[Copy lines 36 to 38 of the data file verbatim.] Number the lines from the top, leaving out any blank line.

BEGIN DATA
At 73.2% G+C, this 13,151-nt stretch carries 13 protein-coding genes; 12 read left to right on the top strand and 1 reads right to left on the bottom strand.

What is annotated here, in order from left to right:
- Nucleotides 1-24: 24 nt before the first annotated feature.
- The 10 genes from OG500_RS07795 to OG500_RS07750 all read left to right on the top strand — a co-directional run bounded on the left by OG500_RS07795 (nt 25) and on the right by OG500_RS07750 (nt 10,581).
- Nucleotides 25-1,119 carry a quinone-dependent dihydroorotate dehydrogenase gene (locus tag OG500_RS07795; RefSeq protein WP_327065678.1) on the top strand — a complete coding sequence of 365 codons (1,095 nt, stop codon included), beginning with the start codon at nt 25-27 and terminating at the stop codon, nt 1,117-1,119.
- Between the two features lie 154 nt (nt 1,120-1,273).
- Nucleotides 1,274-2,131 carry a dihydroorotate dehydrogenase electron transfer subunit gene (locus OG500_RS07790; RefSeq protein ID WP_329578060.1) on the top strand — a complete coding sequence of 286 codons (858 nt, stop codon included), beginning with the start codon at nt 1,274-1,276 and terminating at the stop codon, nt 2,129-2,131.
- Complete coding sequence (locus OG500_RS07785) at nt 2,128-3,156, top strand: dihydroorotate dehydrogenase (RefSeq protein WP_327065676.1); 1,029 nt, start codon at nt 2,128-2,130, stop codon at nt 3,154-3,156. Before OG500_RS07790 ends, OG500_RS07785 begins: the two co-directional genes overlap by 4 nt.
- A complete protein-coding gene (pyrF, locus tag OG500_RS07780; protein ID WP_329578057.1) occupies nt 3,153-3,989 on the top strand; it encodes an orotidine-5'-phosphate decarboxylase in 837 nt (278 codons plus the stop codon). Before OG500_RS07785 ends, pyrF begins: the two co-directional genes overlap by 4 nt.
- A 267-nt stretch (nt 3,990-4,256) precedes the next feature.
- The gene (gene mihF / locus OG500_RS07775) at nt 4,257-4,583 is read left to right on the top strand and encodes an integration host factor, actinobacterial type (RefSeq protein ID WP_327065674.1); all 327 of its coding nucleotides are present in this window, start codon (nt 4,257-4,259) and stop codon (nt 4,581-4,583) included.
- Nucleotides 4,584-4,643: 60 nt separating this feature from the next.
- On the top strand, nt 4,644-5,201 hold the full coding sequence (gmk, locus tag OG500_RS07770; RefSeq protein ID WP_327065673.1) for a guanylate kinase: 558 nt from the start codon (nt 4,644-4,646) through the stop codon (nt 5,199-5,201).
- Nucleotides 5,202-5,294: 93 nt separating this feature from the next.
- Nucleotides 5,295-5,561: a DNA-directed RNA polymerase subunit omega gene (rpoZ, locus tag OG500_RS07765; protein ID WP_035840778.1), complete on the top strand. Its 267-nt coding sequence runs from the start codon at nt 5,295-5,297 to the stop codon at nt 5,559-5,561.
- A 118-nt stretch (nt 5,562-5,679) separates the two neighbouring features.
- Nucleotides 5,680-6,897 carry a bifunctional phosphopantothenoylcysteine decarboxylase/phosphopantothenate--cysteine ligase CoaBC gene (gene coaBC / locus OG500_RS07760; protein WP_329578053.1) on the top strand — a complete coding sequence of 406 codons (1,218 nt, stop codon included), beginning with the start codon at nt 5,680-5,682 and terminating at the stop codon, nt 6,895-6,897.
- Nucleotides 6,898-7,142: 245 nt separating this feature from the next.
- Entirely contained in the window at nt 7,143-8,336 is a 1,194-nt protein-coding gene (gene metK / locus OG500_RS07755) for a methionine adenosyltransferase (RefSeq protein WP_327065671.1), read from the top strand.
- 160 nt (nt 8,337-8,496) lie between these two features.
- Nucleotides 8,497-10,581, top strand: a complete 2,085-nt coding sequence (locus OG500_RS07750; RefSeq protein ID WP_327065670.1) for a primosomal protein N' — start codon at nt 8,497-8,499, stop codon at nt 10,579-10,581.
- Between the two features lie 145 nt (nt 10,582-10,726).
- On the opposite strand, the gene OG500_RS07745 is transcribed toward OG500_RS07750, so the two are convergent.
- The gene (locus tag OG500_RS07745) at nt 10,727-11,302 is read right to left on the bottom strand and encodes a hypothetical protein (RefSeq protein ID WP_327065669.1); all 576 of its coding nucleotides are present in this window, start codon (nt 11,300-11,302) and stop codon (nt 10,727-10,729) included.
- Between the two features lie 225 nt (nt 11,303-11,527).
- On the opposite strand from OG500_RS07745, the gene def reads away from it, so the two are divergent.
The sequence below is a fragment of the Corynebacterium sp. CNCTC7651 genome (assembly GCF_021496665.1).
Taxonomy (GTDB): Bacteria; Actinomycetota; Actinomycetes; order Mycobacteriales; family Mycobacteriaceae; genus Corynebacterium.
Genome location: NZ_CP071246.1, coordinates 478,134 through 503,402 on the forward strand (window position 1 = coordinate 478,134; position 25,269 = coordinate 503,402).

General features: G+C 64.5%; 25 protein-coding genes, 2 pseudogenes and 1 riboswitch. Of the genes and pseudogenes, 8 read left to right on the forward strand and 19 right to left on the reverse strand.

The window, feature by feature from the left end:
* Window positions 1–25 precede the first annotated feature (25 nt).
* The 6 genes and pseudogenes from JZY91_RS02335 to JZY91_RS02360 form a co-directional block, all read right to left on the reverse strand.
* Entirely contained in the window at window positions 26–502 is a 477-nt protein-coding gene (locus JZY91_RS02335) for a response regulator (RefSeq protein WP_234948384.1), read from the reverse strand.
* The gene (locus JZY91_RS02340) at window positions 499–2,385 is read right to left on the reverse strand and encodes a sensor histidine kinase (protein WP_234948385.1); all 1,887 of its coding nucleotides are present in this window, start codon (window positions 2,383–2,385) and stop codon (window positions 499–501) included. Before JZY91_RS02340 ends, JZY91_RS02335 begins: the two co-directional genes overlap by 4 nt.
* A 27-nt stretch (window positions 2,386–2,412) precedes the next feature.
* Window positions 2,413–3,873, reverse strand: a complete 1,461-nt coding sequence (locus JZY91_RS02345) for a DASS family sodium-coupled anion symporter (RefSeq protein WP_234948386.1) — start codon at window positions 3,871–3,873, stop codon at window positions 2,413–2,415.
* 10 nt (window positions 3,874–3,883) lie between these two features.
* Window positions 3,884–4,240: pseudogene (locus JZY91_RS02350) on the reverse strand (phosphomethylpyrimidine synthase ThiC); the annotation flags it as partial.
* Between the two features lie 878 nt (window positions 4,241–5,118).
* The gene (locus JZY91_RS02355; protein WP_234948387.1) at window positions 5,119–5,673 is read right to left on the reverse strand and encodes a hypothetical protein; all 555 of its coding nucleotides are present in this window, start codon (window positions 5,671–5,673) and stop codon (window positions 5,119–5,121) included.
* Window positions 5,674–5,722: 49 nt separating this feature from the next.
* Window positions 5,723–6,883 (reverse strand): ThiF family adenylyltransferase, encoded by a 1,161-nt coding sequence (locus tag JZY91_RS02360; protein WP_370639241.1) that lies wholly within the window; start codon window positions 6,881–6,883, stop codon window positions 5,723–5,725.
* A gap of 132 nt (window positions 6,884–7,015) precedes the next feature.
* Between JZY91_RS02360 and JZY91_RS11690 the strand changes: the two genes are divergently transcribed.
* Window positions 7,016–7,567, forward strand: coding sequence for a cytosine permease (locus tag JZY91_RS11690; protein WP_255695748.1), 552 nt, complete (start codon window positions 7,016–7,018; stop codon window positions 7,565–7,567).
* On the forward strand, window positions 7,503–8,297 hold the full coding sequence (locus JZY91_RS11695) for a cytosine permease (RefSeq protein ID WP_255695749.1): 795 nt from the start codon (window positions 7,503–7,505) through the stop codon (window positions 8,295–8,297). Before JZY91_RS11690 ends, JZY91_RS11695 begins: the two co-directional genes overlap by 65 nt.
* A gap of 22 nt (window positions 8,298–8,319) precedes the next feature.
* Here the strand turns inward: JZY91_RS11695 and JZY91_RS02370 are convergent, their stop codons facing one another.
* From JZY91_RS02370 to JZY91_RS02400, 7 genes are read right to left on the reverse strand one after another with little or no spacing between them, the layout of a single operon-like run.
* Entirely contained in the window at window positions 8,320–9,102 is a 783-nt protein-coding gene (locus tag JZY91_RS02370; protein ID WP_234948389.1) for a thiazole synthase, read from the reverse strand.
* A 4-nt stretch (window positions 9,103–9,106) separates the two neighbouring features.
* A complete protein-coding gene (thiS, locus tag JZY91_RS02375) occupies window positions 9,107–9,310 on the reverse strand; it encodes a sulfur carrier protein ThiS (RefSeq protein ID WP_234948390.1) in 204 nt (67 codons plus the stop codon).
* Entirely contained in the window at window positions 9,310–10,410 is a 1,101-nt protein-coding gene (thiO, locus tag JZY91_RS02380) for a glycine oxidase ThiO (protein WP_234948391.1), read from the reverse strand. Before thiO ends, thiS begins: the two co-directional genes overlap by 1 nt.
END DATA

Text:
* A 27-nt stretch (window positions 2,386–2,412) precedes the next feature.
* Window positions 2,413–3,873, reverse strand: a complete 1,461-nt coding sequence (locus JZY91_RS02345) for a DASS family sodium-coupled anion symporter (RefSeq protein WP_234948386.1) — start codon at window positions 3,871–3,873, stop codon at window positions 2,413–2,415.
* 10 nt (window positions 3,874–3,883) lie between these two features.